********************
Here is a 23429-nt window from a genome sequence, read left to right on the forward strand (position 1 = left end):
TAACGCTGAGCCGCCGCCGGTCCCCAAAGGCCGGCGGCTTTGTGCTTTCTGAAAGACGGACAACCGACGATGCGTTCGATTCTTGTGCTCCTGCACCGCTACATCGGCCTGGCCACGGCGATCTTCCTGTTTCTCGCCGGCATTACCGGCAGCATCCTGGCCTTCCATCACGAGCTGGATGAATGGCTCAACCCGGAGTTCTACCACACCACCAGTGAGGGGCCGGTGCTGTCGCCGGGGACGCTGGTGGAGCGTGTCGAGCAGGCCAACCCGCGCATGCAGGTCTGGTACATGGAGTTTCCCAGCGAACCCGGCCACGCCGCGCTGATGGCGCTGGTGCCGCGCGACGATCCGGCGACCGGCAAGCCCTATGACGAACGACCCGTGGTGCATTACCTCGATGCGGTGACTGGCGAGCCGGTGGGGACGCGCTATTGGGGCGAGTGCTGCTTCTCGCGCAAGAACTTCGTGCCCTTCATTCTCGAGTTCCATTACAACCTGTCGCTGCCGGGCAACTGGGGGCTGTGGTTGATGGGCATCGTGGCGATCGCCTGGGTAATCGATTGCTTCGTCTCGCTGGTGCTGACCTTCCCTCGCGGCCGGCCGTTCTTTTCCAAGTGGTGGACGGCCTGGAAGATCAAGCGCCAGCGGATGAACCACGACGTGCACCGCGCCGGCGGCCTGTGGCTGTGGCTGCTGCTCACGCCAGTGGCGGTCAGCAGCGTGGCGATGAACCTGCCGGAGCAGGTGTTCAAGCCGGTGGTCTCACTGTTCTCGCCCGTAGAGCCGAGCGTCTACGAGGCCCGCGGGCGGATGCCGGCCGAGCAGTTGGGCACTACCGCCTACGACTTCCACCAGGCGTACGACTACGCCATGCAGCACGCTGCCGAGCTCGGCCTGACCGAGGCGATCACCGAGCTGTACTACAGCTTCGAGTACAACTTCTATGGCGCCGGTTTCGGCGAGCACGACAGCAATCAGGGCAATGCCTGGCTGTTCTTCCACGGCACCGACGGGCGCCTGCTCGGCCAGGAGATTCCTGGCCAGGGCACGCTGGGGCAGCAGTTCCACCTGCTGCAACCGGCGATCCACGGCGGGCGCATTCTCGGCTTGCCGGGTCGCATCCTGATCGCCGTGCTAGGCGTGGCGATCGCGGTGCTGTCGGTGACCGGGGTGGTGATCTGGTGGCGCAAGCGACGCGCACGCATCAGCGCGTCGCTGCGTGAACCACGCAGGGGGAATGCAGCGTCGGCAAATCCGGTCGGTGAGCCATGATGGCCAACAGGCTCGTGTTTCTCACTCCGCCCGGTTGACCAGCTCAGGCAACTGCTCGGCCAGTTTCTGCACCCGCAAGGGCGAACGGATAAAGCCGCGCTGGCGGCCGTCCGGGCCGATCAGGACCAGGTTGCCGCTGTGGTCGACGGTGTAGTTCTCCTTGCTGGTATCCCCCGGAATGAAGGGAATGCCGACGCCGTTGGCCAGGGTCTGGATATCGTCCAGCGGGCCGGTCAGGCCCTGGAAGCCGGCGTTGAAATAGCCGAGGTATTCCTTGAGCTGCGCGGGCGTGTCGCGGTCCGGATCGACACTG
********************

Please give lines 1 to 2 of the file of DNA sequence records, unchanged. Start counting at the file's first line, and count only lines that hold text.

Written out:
Here is a 23429-nt window from a genome sequence, read left to right on the forward strand (position 1 = left end):
TAACGCTGAGCCGCCGCCGGTCCCCAAAGGCCGGCGGCTTTGTGCTTTCTGAAAGACGGACAACCGACGATGCGTTCGATTCTTGTGCTCCTGCACCGCTACATCGGCCTGGCCACGGCGATCTTCCTGTTTCTCGCCGGCATTACCGGCAGCATCCTGGCCTTCCATCACGAGCTGGATGAATGGCTCAACCCGGAGTTCTACCACACCACCAGTGAGGGGCCGGTGCTGTCGCCGGGGACGCTGGTGGAGCGTGTCGAGCAGGCCAACCCGCGCATGCAGGTCTGGTACATGGAGTTTCCCAGCGAACCCGGCCACGCCGCGCTGATGGCGCTGGTGCCGCGCGACGATCCGGCGACCGGCAAGCCCTATGACGAACGACCCGTGGTGCATTACCTCGATGCGGTGACTGGCGAGCCGGTGGGGACGCGCTATTGGGGCGAGTGCTGCTTCTCGCGCAAGAACTTCGTGCCCTTCATTCTCGAGTTCCATTACAACCTGTCGCTGCCGGGCAACTGGGGGCTGTGGTTGATGGGCATCGTGGCGATCGCCTGGGTAATCGATTGCTTCGTCTCGCTGGTGCTGACCTTCCCTCGCGGCCGGCCGTTCTTTTCCAAGTGGTGGACGGCCTGGAAGATCAAGCGCCAGCGGATGAACCACGACGTGCACCGCGCCGGCGGCCTGTGGCTGTGGCTGCTGCTCACGCCAGTGGCGGTCAGCAGCGTGGCGATGAACCTGCCGGAGCAGGTGTTCAAGCCGGTGGTCTCACTGTTCTCGCCCGTAGAGCCGAGCGTCTACGAGGCCCGCGGGCGGATGCCGGCCGAGCAGTTGGGCACTACCGCCTACGACTTCCACCAGGCGTACGACTACGCCATGCAGCACGCTGCCGAGCTCGGCCTGACCGAGGCGATCACCGAGCTGTACTACAGCTTCGAGTACAACTTCTATGGCGCCGGTTTCGGCGAGCACGACAGCAATCAGGGCAATGCCTGGCTGTTCTTCCACGGCACCGACGGGCGCCTGCTCGGCCAGGAGATTCCTGGCCAGGGCACGCTGGGGCAGCAGTTCCACCTGCTGCAACCGGCGATCCACGGCGGGCGCATTCTCGGCTTGCCGGGTCGCATCCTGATCGCCGTGCTAGGCGTGGCGATCGCGGTGCTGTCGGTGACCGGGGTGGTGATCTGGTGGCGCAAGCGACGCGCACGCATCAGCGCGTCGCTGCGTGAACCACGCAGGGGGAATGCAGCGTCGGCAAATCCGGTCGGTGAGCCATGATGGCCAACAGGCTCGTGTTTCTCACTCCGCCCGGTTGACCAGCTCAGGCAACTGCTCGGCCAGTTTCTGCACCCGCAAGGGCGAACGGATAAAGCCGCGCTGGCGGCCGTCCGGGCCGATCAGGACCAGGTTGCCGCTGTGGTCGACGGTGTAGTTCTCCTTGCTGGTATCCCCCGGAATGAAGGGAATGCCGACGCCGTTGGCCAGGGTCTGGATATCGTCCAGCGGGCCGGTCAGGCCCTGGAAGCCGGCGTTGAAATAGCCGAGGTATTCCTTGAGCTGCGCGGGCGTGTCGCGGTCCGGATCGACACTG